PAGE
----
Alternative lifestyles like those of the LGBT (lesbian, gay, bisexual and transgender) have long been assimilated into our culture.
We’ve seen people of the third gender in the workplace and in school (and more recently, in the studentry of the University of the Philippines in Diliman). And they’re not to be counted out of the normal flow of daily human traffic because, in reality, they act just like everyone else!
However, the LGBT continue to struggle for acceptance. There is a recurring stigma among people that makes their lifestyle a little too hard to understand. Transgenders commonly experience this because people feel paranoid about their physical change.
2bU explores whether this acceptance for change is collective reality or not. We ask, “Do you think one should ‘out’ oneself as a transgender in school?”
Some students tell the LGBT to hold back because they think the society is not ready for them yet. Or is that thought itself the core of non-acceptance?
The young people discuss. Listen.
“Since we are living in a free country, people should be treated equally. It’s always better to be real and to express yourself. I really don’t mind anyone’s sexuality when hanging out with people.” —Dawn Solier, 19, UP Mindanao
“One shouldn’t be compelled to ‘come out of the closet.’ I believe anyone has the freedom to choose when he/she will publicly declare his/her sexuality. It shouldn’t be imposed.” —Francis Malalis, 20, UP Mindanao
“I’m gender sensitive, so I’m okay with it. As a matter of fact, I’m more comfortable hanging out with gays than girls.” —Trisha Aligato, 19, UP Mindanao
“Transgenders should ‘out’ themselves, so people know what kind of person they are; only then can the people around them start to accept them. I don’t mind hanging out with transgenders because they’re just like everyone else; we have a lot of things in common because we’re human.” —Mark Abrina, 17, Ateneo de Davao University
“It’s their right to freely express themselves. They should not be discriminated because of their gender preference. I’m comfortable with gays and transgenders (with the exception of those who exploit men or who have vested maniacal interest).” —Ash Lagon, 23, Ateneo de Davao University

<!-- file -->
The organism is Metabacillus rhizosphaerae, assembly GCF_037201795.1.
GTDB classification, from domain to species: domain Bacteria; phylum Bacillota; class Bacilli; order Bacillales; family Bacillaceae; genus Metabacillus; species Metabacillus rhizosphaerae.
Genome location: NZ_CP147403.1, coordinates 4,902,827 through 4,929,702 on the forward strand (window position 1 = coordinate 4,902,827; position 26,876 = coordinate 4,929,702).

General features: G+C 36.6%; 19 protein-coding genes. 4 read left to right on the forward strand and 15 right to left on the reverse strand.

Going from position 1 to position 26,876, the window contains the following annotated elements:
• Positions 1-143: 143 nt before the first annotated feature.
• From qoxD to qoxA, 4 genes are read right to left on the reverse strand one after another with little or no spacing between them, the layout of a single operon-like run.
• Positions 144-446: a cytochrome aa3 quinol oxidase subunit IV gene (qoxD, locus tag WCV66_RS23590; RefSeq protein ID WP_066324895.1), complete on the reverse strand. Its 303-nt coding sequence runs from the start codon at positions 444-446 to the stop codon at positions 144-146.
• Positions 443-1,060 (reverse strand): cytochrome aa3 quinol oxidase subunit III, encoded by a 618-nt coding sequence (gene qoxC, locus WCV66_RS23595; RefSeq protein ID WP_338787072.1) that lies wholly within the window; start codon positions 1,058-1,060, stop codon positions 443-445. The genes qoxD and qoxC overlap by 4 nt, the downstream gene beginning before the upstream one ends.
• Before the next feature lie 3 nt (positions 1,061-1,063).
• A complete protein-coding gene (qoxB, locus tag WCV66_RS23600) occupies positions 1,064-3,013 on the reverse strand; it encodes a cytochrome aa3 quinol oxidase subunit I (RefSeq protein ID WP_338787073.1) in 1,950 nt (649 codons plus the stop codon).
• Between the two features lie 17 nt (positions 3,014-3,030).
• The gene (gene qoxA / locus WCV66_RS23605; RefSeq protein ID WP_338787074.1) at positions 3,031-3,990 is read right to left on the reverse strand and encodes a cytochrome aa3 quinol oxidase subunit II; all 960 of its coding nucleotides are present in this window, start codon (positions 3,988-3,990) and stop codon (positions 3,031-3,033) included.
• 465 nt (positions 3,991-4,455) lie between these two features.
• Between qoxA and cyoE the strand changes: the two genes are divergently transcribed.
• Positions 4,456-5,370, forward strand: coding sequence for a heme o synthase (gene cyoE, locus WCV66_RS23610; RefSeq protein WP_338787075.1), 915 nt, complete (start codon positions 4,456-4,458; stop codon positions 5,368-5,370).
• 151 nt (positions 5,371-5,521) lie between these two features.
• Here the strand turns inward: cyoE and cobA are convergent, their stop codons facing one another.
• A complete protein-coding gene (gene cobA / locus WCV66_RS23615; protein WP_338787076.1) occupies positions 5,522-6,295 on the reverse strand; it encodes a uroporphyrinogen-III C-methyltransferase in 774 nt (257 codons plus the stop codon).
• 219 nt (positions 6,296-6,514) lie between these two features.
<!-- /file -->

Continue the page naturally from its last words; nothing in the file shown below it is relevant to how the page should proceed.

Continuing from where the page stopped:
“I feel I am in no position to tell a person whether he or she should come out. It’s their personal choice; they should be comfortable with their decision (whether it’s to hide or come out). Despite my religious beliefs, I don’t mind hanging out with people from the third gender as long as they are kind and friendly.” —Iva Caballero, 20, UP Mindanao
“Yes. We should be free to express or show our sexual orientations and gender identities despite the ‘restrictions’ of society. At present, there is a gradual increase in the acceptance and recognition of sexual/gender deviations (such as LGBTs). So I think, for a person to achieve genuine liberation or freedom of self, one should be open about being a transgender.” —Alethea Gamalong, 18, UP Mindanao
“One should not come out, because some people can be very judgmental and discriminating. Keeping your sexuality to yourself avoids awkwardness in public, since this kind of phenomenon isn’t really the normal thing people would encounter daily.” —Joel Allaga, 21, Holy Cross of Davao College
“They shouldn’t ‘out’ themselves just yet. Society is not ready to accept them; there will always be people who will discriminate—whether outrightly or discreetly.” —Joseph Paragili, 20, UP Mindanao
“Yes! Transgenders also have the right to show themselves as what they are. Schools and colleges should accept them just the way they are because it’s their right to have education in the first place. They are also people, and they deserve to be loved and accepted like any other person in this world.” —Nathaniel Sanico, 23, Ateneo de Davao University
“It depends, really. Schools are places of experimentation on one’s sexuality in some ways. Boys dress up as girls, girls dress up as boys. I think most people can accept transgender-ness if they’re playing around with it, but I’m not sure what the reaction will be if they’re serious about it.” —Cindi Loo, 23, Tunku Abdul Rahman University